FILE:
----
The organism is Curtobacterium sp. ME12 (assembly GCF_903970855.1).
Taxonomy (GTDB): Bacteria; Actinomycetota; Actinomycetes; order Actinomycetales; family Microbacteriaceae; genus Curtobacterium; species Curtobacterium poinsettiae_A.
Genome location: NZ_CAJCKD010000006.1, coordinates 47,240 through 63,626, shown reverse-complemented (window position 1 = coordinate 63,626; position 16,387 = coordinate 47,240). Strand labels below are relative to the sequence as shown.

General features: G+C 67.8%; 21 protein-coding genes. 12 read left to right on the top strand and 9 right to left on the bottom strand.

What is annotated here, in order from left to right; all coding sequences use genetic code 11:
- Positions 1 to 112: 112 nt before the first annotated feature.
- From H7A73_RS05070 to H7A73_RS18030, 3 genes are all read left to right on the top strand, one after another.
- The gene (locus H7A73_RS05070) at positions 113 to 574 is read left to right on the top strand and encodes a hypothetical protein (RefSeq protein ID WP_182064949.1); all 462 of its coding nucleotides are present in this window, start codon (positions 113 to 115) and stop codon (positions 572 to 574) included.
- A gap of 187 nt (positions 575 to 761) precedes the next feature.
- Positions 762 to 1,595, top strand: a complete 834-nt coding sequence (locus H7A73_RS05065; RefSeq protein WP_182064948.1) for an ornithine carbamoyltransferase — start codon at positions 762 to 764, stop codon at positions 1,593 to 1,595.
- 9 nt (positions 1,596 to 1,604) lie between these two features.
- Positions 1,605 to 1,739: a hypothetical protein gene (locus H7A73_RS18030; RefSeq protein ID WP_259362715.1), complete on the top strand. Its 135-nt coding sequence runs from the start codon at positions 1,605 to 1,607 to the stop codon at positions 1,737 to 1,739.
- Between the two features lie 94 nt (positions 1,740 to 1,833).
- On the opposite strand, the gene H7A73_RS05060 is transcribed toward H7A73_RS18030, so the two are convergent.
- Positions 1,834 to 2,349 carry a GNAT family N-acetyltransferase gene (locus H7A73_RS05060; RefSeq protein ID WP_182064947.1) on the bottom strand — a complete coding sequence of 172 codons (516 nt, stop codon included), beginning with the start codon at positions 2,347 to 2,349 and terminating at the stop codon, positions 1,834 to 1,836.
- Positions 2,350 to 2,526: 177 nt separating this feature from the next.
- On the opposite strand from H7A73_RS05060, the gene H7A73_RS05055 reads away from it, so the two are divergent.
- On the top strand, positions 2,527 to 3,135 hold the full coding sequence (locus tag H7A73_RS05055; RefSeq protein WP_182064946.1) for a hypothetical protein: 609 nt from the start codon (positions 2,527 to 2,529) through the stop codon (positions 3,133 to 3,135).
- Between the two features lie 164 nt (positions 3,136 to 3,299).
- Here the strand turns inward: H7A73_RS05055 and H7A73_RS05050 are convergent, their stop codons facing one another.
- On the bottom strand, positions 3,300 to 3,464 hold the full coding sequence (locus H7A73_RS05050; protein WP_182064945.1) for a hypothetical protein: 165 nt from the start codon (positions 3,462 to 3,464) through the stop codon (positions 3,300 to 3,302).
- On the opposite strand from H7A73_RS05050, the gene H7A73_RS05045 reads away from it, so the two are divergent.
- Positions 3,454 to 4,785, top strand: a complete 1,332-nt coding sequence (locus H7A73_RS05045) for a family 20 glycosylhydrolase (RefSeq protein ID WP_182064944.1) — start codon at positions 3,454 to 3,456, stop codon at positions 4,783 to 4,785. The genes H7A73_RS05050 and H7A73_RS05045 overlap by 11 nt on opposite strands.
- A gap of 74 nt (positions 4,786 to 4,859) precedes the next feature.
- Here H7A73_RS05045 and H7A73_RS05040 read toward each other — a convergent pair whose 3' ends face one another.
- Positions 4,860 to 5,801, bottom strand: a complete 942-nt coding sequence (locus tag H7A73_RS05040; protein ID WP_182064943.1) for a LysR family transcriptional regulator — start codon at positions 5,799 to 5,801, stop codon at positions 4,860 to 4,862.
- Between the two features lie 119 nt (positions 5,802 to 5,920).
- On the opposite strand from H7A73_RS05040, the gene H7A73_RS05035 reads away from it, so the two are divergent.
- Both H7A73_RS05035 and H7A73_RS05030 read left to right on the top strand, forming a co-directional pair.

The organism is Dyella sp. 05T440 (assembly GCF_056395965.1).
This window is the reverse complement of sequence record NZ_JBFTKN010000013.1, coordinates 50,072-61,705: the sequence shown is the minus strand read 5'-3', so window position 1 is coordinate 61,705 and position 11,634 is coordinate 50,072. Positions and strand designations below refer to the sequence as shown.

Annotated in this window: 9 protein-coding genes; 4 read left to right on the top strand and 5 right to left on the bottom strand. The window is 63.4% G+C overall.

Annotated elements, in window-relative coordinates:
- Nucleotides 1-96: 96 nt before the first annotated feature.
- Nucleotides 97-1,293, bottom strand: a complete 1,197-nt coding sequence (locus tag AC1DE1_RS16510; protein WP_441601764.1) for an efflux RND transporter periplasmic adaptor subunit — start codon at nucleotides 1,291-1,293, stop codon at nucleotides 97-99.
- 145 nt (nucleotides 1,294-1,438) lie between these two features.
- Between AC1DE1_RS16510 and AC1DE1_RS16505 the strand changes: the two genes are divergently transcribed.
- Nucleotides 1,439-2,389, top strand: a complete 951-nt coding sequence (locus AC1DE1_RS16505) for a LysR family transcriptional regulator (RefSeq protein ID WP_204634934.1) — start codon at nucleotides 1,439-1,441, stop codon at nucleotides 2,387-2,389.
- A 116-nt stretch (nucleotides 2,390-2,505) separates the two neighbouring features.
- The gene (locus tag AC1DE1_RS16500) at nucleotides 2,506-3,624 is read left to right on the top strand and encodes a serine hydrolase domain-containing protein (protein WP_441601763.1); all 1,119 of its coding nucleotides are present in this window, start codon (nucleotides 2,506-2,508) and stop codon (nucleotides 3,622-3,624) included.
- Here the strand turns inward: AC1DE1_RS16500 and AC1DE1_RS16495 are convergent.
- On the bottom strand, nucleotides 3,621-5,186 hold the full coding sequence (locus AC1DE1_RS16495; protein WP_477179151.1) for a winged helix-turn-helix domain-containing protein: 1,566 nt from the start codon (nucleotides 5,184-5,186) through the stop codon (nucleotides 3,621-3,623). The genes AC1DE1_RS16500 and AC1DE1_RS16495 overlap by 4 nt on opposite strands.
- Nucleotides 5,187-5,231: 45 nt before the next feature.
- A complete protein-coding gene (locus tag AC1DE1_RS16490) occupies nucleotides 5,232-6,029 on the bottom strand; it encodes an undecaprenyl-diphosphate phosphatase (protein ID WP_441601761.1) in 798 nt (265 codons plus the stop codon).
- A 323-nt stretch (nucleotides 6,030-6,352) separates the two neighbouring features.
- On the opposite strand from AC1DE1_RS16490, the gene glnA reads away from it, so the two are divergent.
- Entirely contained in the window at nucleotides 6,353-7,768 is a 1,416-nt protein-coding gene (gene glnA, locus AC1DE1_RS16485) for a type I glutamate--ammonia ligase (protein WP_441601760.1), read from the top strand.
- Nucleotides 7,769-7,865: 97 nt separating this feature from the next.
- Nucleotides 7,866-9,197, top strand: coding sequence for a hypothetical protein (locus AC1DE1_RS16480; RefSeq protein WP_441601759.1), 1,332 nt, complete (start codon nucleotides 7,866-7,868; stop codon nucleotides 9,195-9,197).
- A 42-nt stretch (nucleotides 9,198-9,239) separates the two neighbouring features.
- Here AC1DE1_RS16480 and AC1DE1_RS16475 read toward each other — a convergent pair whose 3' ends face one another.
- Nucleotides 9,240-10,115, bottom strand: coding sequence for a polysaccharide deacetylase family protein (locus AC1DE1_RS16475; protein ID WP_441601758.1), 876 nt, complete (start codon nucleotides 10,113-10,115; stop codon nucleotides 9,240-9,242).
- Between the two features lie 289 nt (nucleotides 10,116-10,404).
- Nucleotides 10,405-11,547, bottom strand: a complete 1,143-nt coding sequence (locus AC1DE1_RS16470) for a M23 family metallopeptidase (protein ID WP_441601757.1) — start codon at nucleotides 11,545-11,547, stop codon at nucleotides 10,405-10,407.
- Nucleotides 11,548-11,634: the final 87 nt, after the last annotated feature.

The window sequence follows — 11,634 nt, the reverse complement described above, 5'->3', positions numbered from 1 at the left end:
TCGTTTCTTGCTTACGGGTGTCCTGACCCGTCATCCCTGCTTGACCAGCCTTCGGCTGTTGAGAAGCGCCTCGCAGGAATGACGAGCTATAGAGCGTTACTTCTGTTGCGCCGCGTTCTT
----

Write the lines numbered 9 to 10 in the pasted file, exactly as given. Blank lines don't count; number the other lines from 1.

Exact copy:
- A gap of 187 nt (positions 575 to 761) precedes the next feature.
- Positions 762 to 1,595, top strand: a complete 834-nt coding sequence (locus H7A73_RS05065; RefSeq protein WP_182064948.1) for an ornithine carbamoyltransferase — start codon at positions 762 to 764, stop codon at positions 1,593 to 1,595.